It seems this year we are stuck in the in between, the transition time. As I look out my office window today, it certainly appears to be autumn, but as I walk down the lane towards the lower end of campus, I am reminded that summer’s hot and sweaty hands haven’t completely relinquished their grip.
Even though we are almost midway into October, the temps here in Eastern Kentucky are still bringing on some hot weather. While some of our gardeners did grow Fall gardens, we haven't heard much from others. Many have been requesting ground cover and we have been doing a lot of soil samples for preparation for
We have had such an amazing season. However we never did get back to in-person meetings but we got to speak to all our members through distributions and farm visits. Our first distribution was set for Feb. 11th but didn't happen until March 1st because of ice storms and flooding. We finally got things started
My father had always had a garden, ever since I was big enough to remember. When I was little, we all helped some in planting, harvesting, etc., but I was truly never interested in growing vegetables or preserving anything. I always hated having to get out there and help and on more than one occasion
Many Hands Make Light Work Sometimes work on the farm or your garden can seem overwhelming, with tasks piling on one another, especially near the end of a long, hot summer season. In times like this, it's always helpful to have a few extra hands around to make the workload a little lighter!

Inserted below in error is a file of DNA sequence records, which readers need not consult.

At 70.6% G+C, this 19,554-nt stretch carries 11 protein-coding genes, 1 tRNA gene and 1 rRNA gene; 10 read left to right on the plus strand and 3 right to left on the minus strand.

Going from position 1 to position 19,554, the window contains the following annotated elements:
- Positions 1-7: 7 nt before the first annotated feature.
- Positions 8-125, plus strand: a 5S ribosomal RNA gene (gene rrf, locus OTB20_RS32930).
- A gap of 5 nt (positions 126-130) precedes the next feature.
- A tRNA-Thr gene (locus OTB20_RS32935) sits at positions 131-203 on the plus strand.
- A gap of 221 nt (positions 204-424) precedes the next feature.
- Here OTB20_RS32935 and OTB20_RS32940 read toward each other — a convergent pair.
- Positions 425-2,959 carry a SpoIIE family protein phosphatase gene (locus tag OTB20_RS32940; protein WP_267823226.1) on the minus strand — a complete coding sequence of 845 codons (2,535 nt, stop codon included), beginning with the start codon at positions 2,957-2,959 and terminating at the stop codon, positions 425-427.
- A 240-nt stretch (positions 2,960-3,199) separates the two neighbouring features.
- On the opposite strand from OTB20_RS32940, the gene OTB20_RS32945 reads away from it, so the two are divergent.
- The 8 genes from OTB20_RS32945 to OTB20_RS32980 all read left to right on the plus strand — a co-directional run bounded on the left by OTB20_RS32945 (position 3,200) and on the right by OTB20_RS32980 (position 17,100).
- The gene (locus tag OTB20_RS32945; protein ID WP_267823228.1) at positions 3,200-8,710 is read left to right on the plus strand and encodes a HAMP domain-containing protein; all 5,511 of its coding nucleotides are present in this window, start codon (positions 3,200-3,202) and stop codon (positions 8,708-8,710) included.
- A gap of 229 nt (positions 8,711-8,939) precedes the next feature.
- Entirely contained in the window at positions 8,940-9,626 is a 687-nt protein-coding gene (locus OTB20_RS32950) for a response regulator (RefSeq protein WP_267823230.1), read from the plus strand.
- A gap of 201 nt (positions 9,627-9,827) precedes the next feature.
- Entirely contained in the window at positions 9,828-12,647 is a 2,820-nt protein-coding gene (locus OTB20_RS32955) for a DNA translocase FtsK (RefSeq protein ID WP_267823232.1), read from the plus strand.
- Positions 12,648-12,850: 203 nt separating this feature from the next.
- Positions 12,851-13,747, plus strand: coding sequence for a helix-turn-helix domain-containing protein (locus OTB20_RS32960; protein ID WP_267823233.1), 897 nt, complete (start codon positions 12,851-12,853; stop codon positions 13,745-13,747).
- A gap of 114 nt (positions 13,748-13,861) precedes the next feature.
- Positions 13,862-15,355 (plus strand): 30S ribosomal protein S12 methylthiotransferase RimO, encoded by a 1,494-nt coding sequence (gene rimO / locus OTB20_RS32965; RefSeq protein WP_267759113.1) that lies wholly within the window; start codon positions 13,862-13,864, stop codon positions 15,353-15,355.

The Days Go By Slowly, but the Years Go By Fast. When people say time flies, believe them. The older I get the more I realize that time really does fly by. We're already at the end of our garden season and it's October of 2021. Harvest time is here and we're bringing in
As we patiently await the outcome of our proposal for 2022, we reflect back on this year as it has seemingly flown by again. Our journey started with 44 gardeners and only had 1 that did not participate. We felt she had a really good reason since she fell and broke her knee caps.
By: Tanya Begley And just like that, fall has arrived. We feel the change in the air. The emptying fields starting to become more noticeable. We witness September come to its beautiful end, and begin to say goodbye to our fruitful, and blessed gardens, crops, and yields. Most of the canning is done. All to
As the harvest begins winding down, we begin looking for ways to capture the taste of a summer garden all year long. One of the most tried and true ways of preservation is canning, either by pressure or water bathing. Canning is becoming increasingly more popular since the pandemic with the return to our